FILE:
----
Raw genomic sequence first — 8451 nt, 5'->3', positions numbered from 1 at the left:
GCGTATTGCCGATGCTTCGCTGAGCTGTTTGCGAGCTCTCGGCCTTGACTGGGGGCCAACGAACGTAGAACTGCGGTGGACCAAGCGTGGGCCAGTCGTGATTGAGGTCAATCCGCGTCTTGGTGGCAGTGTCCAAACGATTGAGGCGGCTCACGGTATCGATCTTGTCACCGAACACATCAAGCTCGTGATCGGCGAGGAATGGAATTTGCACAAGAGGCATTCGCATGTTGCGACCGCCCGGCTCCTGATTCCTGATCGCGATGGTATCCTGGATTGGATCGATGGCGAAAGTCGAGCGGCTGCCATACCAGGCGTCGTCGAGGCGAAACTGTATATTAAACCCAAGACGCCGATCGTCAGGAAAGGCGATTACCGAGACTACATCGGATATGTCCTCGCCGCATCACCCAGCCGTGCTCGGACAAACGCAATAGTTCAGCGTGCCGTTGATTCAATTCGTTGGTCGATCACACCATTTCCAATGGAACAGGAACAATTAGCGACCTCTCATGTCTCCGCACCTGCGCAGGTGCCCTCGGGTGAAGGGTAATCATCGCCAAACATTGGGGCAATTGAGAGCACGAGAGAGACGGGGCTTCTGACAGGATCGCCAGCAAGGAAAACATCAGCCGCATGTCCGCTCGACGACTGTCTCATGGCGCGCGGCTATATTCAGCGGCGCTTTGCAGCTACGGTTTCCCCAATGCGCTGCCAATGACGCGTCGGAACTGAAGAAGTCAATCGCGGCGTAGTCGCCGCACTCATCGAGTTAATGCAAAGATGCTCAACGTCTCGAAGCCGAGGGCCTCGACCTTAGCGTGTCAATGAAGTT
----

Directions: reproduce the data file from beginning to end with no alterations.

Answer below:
Raw genomic sequence first — 8451 nt, 5'->3', positions numbered from 1 at the left:
GCGTATTGCCGATGCTTCGCTGAGCTGTTTGCGAGCTCTCGGCCTTGACTGGGGGCCAACGAACGTAGAACTGCGGTGGACCAAGCGTGGGCCAGTCGTGATTGAGGTCAATCCGCGTCTTGGTGGCAGTGTCCAAACGATTGAGGCGGCTCACGGTATCGATCTTGTCACCGAACACATCAAGCTCGTGATCGGCGAGGAATGGAATTTGCACAAGAGGCATTCGCATGTTGCGACCGCCCGGCTCCTGATTCCTGATCGCGATGGTATCCTGGATTGGATCGATGGCGAAAGTCGAGCGGCTGCCATACCAGGCGTCGTCGAGGCGAAACTGTATATTAAACCCAAGACGCCGATCGTCAGGAAAGGCGATTACCGAGACTACATCGGATATGTCCTCGCCGCATCACCCAGCCGTGCTCGGACAAACGCAATAGTTCAGCGTGCCGTTGATTCAATTCGTTGGTCGATCACACCATTTCCAATGGAACAGGAACAATTAGCGACCTCTCATGTCTCCGCACCTGCGCAGGTGCCCTCGGGTGAAGGGTAATCATCGCCAAACATTGGGGCAATTGAGAGCACGAGAGAGACGGGGCTTCTGACAGGATCGCCAGCAAGGAAAACATCAGCCGCATGTCCGCTCGACGACTGTCTCATGGCGCGCGGCTATATTCAGCGGCGCTTTGCAGCTACGGTTTCCCCAATGCGCTGCCAATGACGCGTCGGAACTGAAGAAGTCAATCGCGGCGTAGTCGCCGCACTCATCGAGTTAATGCAAAGATGCTCAACGTCTCGAAGCCGAGGGCCTCGACCTTAGCGTGTCAATGAAGTT